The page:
I like your commentary regarding the naming of things. Alfred Zampa was my grandfather and a local legend. There never was a more down to earth individual. He started building bridges on the first Carquinez in 1926 and the rest is history. I wish more of the structures in America were named after the people that did the work to build this country.

Jul 142013
 

I wrote this originally on July 14, 2003, shortly after the US decided to invade Iraq.

It’s Bastille Day and a great time to comment on all things French.

On Friday the Sofitel Hotel in Redwood Shores hosted a party to celebrate an early Bastille Day. It wasn’t all that much fun – way too American! (The band should have played French music!) – but I got to catch up with my friend Valerie, an actual French person, and there were fireworks afterwards. We spoke French a little as well and I was happy to see I haven’t forgotten it all despite not having been in France since March. When I’m in France my French skills sort of warm up and I get more fluid with my speaking. But I don’t practice much when I’m in the US because it just doesn’t seem intuitive to describe life in the US in French. French fits France: the roads, the buildings, the people, the food, the life, the light, the French ambience in its entirety. But in the US, and maybe California in particular, the spaces are broader and, how shall I say it, differently colored? There is a rhythm to life which requires the English vocabulary and its broader phoenetic syllables to describe. Whereas IN France the opposite is true and English feels clunky and ineffectual.

Apparently last year for Bastille Day the Sofitel Hotel hung a gigantic French flag off of their building. This year I guess they’ve chosen to be more subdued. I think it’s an absolute shame that they think they need to. There was a recent article in the New York Times about how American families were refusing to host French foreign exchange students. Such behavior is absolutely appalling.

  • Even if we assume that the French have done something unforgivable, what sense does it make to penalize students?
  • Given the rift between our respective cultures, what sense does it make to deny ourselves the opportunities to build bridges between us that foreign exchanges afford?
  • Even if we accept the most cynical assessment of Chirac’s motivation for not agreeing with the US on Iraq, I don’t believe, from my experience meeting real live actual French people in France, that the French reluctance to invade Iraq was based on anything other than reasonable, rationale, and humane concerns.
  • If either country has behaved in a way that requires apologizing, it’s not France. All things considered I think the French have been tolerating tremendous American arrogance with astonishing equanimity. I’ve not heard of an example of the French being nearly as inhospitable to Americans as we are being to them.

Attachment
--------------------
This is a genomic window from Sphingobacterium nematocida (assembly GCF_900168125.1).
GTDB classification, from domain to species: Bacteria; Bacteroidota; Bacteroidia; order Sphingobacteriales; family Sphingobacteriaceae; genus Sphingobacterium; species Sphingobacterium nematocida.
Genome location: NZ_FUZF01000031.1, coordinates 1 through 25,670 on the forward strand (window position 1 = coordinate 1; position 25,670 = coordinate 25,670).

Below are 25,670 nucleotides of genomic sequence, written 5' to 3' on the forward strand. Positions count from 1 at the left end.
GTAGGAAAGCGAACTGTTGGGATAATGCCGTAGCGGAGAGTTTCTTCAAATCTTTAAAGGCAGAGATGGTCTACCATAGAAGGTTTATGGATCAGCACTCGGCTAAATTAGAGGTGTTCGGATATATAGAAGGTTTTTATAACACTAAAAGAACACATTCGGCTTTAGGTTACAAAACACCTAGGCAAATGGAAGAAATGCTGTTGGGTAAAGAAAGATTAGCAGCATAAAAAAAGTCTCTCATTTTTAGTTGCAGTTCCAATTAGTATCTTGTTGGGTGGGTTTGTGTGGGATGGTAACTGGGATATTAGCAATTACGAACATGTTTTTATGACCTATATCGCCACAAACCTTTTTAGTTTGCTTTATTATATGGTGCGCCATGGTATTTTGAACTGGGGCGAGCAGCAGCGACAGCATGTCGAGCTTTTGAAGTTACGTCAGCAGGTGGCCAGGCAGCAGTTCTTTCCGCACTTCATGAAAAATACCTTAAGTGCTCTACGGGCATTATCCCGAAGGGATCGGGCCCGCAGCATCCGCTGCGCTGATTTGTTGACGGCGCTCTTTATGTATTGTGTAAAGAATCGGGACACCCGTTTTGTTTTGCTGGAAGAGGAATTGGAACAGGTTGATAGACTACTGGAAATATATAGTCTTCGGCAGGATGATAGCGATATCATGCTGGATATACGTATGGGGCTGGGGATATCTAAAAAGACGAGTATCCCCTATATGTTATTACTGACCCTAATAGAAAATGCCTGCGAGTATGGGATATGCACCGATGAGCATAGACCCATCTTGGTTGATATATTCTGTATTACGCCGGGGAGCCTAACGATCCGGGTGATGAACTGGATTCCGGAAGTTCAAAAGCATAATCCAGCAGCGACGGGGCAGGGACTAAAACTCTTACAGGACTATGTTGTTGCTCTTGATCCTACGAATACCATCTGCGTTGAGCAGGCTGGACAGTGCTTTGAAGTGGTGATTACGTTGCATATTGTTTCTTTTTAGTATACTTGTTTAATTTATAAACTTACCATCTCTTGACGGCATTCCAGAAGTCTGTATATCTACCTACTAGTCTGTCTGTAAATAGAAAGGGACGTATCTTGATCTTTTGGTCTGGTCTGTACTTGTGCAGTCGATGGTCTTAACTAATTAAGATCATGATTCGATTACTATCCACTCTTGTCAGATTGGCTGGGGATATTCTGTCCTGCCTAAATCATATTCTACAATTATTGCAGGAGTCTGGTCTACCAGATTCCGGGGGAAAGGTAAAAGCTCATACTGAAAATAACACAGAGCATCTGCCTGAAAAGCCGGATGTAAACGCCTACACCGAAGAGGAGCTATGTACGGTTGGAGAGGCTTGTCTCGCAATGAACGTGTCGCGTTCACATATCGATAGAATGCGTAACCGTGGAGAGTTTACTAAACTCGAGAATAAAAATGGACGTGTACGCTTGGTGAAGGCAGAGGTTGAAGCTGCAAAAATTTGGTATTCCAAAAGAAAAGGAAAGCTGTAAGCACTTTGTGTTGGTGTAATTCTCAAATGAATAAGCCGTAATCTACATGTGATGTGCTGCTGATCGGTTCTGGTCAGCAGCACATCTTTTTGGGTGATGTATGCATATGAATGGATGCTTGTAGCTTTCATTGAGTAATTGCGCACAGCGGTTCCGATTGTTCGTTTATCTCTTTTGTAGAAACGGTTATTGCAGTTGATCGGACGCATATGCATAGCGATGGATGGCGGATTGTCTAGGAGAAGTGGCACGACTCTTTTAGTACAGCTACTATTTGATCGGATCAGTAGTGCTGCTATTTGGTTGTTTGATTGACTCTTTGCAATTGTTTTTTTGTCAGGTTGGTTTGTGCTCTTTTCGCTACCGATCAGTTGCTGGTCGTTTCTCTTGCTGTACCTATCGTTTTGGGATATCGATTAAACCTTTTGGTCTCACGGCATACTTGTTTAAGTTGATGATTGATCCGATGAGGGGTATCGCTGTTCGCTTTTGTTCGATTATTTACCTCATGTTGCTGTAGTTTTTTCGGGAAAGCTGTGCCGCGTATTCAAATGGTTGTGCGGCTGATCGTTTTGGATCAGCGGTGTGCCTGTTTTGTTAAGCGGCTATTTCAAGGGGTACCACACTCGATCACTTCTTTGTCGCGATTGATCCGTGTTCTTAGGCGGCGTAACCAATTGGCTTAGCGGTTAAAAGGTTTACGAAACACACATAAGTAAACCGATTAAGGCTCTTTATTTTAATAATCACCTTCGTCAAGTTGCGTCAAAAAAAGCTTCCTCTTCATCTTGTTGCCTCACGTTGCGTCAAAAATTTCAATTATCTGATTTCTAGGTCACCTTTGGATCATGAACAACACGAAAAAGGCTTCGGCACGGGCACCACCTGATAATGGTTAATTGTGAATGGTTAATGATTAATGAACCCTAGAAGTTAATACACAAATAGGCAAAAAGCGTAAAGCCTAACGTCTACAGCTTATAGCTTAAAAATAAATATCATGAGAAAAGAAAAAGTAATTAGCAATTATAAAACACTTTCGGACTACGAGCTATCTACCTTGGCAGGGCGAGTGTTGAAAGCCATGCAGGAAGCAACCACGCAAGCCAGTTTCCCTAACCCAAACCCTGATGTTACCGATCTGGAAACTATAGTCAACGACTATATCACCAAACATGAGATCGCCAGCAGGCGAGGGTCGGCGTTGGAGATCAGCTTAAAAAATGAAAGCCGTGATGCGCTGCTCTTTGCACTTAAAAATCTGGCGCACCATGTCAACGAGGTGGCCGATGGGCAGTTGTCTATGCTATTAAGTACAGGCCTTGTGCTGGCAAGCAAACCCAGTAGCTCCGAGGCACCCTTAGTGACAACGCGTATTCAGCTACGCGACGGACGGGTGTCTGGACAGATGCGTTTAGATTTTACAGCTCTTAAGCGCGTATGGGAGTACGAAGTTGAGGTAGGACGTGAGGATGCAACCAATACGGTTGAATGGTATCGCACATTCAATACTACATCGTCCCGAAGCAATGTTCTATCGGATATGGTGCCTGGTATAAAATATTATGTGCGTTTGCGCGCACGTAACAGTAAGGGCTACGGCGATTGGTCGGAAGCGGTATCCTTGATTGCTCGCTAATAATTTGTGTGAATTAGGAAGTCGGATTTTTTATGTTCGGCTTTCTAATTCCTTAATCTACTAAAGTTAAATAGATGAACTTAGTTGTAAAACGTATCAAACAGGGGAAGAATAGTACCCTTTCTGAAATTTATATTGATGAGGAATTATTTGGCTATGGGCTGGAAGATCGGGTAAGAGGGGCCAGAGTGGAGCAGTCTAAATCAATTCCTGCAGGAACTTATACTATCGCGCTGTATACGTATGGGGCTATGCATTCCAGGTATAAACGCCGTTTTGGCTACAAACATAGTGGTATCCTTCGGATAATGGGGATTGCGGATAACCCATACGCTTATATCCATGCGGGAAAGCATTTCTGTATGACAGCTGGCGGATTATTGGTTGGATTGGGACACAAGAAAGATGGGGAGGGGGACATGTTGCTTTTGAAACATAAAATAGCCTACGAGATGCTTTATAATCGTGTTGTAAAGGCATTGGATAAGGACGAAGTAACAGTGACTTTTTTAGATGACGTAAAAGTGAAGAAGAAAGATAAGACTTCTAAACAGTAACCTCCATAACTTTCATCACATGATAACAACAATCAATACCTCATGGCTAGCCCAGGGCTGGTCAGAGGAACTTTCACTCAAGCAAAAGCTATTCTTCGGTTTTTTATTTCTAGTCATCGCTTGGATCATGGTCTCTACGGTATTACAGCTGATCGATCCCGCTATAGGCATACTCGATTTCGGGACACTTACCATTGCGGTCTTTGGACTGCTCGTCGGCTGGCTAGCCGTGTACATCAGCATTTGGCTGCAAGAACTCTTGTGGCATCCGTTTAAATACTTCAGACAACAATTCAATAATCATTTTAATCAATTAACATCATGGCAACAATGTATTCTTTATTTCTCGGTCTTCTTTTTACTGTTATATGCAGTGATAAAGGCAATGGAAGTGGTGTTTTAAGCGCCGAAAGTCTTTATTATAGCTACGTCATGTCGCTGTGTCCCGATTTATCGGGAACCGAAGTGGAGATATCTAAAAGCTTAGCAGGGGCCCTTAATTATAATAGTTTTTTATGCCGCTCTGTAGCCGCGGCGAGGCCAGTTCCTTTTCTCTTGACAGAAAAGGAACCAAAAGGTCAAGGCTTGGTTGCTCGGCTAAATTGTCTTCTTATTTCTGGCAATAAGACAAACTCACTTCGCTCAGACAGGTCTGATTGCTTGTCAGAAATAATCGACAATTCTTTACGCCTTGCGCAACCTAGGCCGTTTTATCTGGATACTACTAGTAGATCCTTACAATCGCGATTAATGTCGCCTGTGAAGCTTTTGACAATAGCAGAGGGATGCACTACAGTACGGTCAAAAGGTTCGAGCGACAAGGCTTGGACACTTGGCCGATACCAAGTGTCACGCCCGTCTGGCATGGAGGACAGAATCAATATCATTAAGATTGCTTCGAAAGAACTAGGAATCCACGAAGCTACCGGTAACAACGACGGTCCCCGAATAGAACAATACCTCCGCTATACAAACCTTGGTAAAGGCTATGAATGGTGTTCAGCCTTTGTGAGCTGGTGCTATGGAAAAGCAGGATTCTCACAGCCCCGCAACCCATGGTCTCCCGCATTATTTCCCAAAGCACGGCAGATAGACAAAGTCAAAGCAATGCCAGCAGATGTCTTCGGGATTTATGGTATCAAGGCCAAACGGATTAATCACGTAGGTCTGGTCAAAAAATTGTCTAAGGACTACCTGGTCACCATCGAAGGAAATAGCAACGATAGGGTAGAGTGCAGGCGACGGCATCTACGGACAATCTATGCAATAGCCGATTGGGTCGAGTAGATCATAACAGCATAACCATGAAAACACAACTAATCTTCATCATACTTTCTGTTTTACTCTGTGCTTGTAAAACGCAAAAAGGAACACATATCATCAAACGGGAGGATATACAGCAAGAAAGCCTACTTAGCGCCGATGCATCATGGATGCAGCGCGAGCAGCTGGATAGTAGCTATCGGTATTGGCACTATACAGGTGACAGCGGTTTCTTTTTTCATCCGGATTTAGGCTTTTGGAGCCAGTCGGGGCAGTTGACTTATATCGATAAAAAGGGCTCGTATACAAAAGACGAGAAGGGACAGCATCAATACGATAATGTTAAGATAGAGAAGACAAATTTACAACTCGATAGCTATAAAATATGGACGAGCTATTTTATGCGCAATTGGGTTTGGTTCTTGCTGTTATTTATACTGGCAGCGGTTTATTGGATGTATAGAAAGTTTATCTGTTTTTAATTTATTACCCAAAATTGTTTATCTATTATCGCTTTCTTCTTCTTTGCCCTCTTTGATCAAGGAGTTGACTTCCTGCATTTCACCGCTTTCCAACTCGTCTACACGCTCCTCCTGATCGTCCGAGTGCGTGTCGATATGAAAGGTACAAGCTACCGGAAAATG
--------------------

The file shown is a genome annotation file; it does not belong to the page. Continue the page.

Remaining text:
Not to mention how foolish this attitude is if it turns out that the French were right about Iraq.

I just find it unfathomable that there are Americans who would tell me that to support my country I need to now hate the French. I didn’t go to all the trouble to learn their language just so I could lord myself over them in a misplaced sense of haughty patriotism. I think, rather, that it would be advisable for more Americans to go to the trouble to try to see things from the French perspective. And rather than continue to resent them for WWII, if we are determined to rely on history to justify our contemporary relationships, perhaps we would be better served by recalling the contributions of Lafayette, or perhaps the gift of the Statue of Liberty, or any other of a number unsung occasions of the French supporting Americans.

Jun 132013
 

It’s all Huey Lewis and the News’ fault.

A few years ago, after moving back out to California following law school, I somehow decided it would be fun to ride my bike to a Huey Lewis and the News concert. I think this notion was rooted in the remnants of some adolescent teenybopper fantasy I used to harbor that they’d someday play in my town, so the idea that I could propel myself to one of their shows under my own power appealed to me as a way to somehow scratch that old itch. However WHY I thought I could do such a thing is a bit of a mystery. The band frequently plays shows in Saratoga, which is near where I used to live and ride before law school but not really near where I was currently living and riding. Plus it’s not like I was ever any sort of serious cyclist. Even when living in the South Bay I rarely biked more than 20 miles at one time, and during law school I hardly ever biked for any length at all. Nonetheless, once I got it into my head to bike to the concert, I had to do it. So I did, riding 65 miles south from my home in Sausalito to see my favorite band play.